Justice for Ahmaud Arbery Rally: ‘We’re Here To Unify’

In Summary

About 100 people attended a ‘Justice for Ahmaud Arbery’ rally at the Glynn County Georgia Courthouse to support the family of the 25-year-old killed by three white men while jogging.  

The jury selection in the trial for the three men charged in the death of Ahmaud Arbery begins on Monday, but a justice rally for Arbery took place Saturday at the Glynn County Courthouse in Brunswick, GA.  

At the rally, Arbery’s family and activists insisted that all people unite against the justice system and unite against those who choose to use race as an excuse to kill Black and Brown men, women and children.  

RelatedTown Hall Held Ahead of Trial for Men Accused of Killing Ahmaud Arbery 

About 100 people attended the rally on Saturday, led by Arbery’s aunt, Thea Brooks.   

“Today is about us,” Brooks said. “Coming together and fighting for the same thing, and that’s justice for Ahmaud and unity in our community.”  

On Feb. 23, 2020, Arbery, 25, was killed while jogging by Travis McMichael and his father Gregory, who were armed and driving a pickup truck near Brunswick in Glynn County. The third person who filmed the incident, William “Roddie” Bryan, followed Arbery in a second vehicle. Arbery was stopped, confronted and fatally shot by Travis.  

RelatedMen Accused of Killing Ahmaud Arbery Want Confederate Photo Banned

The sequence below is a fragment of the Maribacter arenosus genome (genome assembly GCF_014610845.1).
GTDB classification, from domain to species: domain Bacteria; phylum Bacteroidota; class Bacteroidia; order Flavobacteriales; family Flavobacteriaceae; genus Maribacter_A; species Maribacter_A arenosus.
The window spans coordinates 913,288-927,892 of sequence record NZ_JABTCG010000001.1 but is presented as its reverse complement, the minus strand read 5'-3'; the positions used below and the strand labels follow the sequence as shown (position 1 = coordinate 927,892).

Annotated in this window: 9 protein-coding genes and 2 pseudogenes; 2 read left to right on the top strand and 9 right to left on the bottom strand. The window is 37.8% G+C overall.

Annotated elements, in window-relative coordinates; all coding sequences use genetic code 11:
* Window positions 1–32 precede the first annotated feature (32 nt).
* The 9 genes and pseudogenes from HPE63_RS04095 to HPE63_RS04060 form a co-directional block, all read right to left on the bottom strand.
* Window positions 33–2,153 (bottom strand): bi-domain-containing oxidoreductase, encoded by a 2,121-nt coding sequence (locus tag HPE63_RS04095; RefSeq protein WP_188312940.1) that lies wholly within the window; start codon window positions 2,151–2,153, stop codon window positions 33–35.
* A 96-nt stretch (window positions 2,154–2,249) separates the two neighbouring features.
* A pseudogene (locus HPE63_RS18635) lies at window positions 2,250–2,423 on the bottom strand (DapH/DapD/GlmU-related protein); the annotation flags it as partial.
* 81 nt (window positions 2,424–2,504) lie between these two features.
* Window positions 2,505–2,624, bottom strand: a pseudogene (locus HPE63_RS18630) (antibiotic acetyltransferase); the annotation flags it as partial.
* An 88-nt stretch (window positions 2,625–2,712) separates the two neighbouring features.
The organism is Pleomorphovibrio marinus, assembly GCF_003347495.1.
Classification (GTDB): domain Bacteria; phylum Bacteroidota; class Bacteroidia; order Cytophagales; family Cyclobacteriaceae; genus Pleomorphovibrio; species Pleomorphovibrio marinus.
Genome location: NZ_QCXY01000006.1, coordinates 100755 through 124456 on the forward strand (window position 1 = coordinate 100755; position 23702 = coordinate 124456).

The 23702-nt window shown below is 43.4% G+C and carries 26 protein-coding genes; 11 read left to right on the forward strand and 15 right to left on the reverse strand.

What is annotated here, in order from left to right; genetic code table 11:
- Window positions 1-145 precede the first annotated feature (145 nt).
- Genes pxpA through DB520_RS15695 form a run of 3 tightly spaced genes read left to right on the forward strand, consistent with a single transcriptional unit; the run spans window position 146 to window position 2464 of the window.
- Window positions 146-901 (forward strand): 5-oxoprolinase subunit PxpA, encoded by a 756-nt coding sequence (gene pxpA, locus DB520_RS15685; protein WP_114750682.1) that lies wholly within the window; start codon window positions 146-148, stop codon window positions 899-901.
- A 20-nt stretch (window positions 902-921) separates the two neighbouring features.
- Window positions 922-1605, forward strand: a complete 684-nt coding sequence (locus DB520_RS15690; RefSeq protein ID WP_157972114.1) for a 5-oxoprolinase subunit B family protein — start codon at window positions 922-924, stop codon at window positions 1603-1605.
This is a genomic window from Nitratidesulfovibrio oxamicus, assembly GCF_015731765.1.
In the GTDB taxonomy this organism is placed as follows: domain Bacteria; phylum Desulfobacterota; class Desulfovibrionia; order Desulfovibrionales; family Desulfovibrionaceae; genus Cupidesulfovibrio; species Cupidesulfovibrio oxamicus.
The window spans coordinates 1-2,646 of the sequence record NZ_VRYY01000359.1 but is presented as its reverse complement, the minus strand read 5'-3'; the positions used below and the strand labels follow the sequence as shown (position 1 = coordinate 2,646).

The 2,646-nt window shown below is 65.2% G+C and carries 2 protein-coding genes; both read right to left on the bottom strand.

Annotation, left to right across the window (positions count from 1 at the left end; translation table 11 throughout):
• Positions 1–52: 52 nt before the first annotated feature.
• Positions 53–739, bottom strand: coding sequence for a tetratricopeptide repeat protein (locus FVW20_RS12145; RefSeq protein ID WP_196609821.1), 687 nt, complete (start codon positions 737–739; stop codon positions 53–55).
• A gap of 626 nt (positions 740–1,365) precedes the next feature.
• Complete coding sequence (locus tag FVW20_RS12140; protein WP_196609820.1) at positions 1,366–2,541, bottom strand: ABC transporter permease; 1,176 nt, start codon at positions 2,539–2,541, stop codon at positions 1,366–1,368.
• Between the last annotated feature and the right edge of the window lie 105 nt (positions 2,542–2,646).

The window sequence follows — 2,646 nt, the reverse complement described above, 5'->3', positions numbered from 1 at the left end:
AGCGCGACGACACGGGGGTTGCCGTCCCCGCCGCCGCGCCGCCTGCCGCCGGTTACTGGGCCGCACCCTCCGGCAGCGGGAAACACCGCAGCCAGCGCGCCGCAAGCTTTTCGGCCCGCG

Arbery’s death was captured in a harrowing video recorded by Bryan as he and the McMichaels chased Arbery.  

The three men are charged with nine counts each, including malice murder, felony murder, aggravated assault and other crimes. They told police they chased Arbery in the pickup trucks to keep him within the Satilla Shores neighborhood.  

Arbery was recorded on a security camera inside a neighborhood home under construction, which led them to believe he was stealing.  

Brooks told ABC News her nephew’s death was a “modern-day lynching.” She said the security cameras at the same construction site Arbery was looking had also recorded others looking around — including white people and children.  

“It really makes me feel like, on that day, it was a racially profiled situation,” Brooks said.  

The U.S. Justice Department brought federal hate crimes charges against the McMichaels and Bryan in April.   

A separate trial for the federal hate crimes is scheduled for February.  

“Race will be all over this case,” said Lee Merritt, a civil rights attorney for the Arbery family. “The nation is going to get a front row seat into where culturally Glynn County, Georgia, is in 2021, or where it was in 2020 at the very least.”  

Latest in Social Justice

Tyrone Clark Rape Conviction Dismissed

Social Justice

Tyrone Clark Free After 1974 Rape Conviction Vacated in Massachusetts

Kevin Strickland Exonerated

Social Justice

Kevin Strickland Exonerated After Spending 43 Years in Missouri Prison

Social Justice

5 Georgia Police Officers Indicted For Murder of 24-Year-Old Man

Gavel, Court room, judge

Social Justice

White Police Officer Who Planted Evidence Convicted in Black Man’s Death

Social Justice

Unite The Right Rally Planners Found Liable For More Than $26M In Damages

Parkland School Shooting

Social Justice

Justice Dept. To Pay Nearly $130 Million to Parkland Shooting Victims

Social Justice

Manhattan US Attorney Damian Williams To Create Civil Rights Unit

Clarence Gailyard South Carolina

Social Justice

Black Man Whose Head ‘Stomped’ By South Carolina Officer Awarded $650K